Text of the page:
Recently, a fellow Yoga teacher mentioned a startling concept. She went on to say, “The vast majority of Yoga instructors I meet are not certified.” I was surprised to hear this; but she regularly hires Yoga teachers and reviews their credentials.
For some teachers, the reason is simple: They traditionally trained under the close supervision of their Guru; they were approved, as a result of their competence; they received no diploma at that time; and they began teaching Yoga, well before certification ever became as important, as it is today.
This is the way it was – until the past 20 to 30 years. At this time, the Yoga teacher training relationship, between trainer and intern, may not be based on years of tutelage. Some of the training, in fitness styles, of Hatha Yoga, lam bang cao dang may be specifically geared toward teaching in health clubs.
These styles might teach 24 postures and two pranayama techniques, or they may teach very specific sequences and one pranayama technique (usually Ujjayi). Meditation, philosophy, the subtle body, mudras, mantras, and all the other facets of Yoga are left to independent research or continuing education.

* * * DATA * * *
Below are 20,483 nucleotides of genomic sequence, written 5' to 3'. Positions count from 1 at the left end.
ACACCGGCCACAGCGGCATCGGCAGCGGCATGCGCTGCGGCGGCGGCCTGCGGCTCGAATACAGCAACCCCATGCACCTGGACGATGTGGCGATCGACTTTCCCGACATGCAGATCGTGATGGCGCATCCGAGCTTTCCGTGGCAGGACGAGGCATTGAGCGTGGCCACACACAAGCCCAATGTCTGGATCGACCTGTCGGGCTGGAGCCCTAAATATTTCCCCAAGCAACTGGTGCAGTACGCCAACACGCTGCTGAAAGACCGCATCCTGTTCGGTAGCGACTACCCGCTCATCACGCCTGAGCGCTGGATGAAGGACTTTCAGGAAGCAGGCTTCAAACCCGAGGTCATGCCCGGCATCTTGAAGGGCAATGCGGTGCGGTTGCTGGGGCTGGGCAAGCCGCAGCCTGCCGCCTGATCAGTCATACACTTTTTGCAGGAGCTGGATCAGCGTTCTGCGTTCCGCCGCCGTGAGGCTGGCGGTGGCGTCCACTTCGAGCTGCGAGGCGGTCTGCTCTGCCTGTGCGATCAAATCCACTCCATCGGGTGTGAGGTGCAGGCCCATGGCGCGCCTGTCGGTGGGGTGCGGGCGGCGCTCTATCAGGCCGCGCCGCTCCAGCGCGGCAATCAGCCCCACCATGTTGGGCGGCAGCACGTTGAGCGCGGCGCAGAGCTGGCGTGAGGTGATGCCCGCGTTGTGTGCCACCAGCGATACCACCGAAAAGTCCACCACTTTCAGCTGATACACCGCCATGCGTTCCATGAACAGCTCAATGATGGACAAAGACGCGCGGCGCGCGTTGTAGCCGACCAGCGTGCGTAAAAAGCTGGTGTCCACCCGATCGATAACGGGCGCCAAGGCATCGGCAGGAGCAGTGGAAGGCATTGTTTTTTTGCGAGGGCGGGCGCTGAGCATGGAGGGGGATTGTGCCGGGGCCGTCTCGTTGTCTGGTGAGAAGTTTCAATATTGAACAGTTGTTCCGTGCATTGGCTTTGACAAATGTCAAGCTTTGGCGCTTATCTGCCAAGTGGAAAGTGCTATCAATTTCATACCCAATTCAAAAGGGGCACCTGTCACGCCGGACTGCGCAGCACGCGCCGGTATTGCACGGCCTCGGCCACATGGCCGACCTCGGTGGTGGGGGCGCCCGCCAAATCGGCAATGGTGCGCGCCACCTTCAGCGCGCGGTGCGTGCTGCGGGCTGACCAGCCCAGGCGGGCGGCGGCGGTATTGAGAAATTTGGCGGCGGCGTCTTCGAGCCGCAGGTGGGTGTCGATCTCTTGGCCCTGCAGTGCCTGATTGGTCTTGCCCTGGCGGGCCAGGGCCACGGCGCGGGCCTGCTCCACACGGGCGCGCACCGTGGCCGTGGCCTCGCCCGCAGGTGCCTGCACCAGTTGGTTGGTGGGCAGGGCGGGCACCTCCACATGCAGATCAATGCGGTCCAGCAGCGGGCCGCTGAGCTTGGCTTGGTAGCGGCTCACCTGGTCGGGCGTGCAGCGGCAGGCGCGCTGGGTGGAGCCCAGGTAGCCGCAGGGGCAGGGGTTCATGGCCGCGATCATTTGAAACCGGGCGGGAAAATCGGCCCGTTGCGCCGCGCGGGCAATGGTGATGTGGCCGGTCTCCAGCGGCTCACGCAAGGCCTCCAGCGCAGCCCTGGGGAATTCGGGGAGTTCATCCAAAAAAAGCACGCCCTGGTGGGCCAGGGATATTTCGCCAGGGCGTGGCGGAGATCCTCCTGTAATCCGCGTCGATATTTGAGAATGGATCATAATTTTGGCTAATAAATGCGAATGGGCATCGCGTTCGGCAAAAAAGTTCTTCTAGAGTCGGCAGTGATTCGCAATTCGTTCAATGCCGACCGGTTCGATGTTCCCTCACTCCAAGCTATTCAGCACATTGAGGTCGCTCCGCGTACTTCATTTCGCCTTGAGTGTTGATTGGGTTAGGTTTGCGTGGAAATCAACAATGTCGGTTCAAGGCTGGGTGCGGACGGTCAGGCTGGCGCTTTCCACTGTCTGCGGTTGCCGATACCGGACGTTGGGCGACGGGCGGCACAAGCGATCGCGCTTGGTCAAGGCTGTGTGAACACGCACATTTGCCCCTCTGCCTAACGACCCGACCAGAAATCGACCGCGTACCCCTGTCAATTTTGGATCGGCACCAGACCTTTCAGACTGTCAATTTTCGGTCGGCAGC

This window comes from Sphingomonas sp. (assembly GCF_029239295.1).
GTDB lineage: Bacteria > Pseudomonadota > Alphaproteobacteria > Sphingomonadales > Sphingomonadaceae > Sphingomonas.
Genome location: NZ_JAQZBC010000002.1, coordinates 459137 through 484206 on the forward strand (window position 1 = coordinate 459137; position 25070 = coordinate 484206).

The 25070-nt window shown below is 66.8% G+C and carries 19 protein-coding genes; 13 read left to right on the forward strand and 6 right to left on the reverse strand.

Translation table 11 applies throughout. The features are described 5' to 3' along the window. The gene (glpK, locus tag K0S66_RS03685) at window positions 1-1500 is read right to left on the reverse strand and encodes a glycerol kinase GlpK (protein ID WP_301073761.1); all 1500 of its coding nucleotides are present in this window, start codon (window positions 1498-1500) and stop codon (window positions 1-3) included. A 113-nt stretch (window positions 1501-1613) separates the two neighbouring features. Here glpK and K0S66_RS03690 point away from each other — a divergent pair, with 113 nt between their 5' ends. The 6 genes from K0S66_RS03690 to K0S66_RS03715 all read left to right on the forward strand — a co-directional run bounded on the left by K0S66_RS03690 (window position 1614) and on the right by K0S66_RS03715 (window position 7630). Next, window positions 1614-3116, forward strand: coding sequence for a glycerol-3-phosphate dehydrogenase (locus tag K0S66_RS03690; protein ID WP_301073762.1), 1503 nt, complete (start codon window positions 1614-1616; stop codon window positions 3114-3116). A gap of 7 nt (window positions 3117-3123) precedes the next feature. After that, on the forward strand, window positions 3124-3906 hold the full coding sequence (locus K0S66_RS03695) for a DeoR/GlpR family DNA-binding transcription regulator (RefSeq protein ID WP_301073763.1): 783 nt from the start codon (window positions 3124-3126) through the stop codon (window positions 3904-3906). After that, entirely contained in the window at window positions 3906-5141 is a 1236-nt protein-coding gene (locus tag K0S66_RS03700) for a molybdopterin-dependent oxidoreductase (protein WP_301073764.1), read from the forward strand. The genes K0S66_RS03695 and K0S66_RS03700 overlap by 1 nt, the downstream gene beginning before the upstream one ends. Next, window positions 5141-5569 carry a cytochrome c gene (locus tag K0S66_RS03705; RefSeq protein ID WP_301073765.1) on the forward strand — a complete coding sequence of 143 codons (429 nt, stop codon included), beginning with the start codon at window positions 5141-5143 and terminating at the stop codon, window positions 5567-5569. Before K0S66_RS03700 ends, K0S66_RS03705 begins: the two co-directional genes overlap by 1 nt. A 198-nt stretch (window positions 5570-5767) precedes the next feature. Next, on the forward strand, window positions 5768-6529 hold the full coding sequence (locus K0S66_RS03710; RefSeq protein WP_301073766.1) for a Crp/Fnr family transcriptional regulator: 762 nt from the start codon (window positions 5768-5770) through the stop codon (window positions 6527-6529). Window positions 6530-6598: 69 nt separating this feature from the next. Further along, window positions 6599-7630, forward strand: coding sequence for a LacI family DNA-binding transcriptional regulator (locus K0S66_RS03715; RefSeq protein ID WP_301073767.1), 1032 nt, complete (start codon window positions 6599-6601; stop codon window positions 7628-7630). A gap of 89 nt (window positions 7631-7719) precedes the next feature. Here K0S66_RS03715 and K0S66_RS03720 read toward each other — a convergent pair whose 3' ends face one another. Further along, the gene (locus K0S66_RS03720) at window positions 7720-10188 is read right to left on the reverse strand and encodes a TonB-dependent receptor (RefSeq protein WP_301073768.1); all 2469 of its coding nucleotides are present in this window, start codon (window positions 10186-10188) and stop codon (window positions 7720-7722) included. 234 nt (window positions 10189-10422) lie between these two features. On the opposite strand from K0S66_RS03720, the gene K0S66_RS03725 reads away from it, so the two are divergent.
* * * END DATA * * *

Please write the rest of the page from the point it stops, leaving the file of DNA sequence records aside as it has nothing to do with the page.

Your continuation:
The casual relationship, between teacher and training center, has also led to expired Yoga teacher diplomas. Many liability insurance companies feel confident in training programs that require continuing education.
Hence, the certifying bodies of Yoga require teachers to renew their diplomas, based upon proof of continuing education. The registering bodies (registrars), of Yoga, have similar policies regarding continuing education for teachers.
If you are insured, have a registration card that is current, and a Yoga teacher diploma that expired, are you safe? Maybe, but liability insurance companies tend to prefer “all their ducks in a row.” Here is one example: If you are insured for theft of your automobile, and have a working anti-theft device, will you be covered for theft if you leave your keys in the car?
The point to understand is: Keeping your certification up to date is of the utmost importance, because it is proof of your track record, in keeping current with your continuing education. Learning more about the wider aspects of Hatha Yoga is a lifelong journey for a teacher.
Beside the fact that we should learn more about Yogic techniques, we should also learn more about safety in the class room, modifications, props, working with special students, anatomy, kinesiology, physiology, and sports medicine. Why should Hatha Yoga teachers be so concerned with safety?
Hatha Yoga is popular to a global audience, because students feel and see the physical results. People tend to be more familiar with their primary physical senses, before noticing improvements – emotional, mental, or spiritual well being.